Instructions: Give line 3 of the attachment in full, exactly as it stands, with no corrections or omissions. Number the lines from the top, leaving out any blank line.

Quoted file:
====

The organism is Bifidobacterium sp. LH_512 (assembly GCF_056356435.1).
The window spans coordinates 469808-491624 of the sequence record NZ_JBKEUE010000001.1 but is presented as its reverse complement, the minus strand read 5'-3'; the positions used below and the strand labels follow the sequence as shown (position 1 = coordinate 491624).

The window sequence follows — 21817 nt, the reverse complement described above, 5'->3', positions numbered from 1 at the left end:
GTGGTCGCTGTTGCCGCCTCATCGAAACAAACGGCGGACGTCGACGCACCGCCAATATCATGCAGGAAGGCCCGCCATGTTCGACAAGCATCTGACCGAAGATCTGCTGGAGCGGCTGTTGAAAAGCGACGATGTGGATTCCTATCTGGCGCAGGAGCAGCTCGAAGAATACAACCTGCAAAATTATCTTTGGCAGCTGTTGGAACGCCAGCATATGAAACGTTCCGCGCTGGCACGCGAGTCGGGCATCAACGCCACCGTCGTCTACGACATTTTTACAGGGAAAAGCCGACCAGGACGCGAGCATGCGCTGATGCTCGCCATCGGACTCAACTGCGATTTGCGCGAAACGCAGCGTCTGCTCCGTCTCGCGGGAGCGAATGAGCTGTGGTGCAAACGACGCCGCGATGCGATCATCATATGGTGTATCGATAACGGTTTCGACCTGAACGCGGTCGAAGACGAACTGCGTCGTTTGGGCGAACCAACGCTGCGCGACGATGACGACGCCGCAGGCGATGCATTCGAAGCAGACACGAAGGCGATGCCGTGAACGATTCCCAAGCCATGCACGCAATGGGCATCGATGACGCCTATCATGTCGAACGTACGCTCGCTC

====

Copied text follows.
The window sequence follows — 21817 nt, the reverse complement described above, 5'->3', positions numbered from 1 at the left end: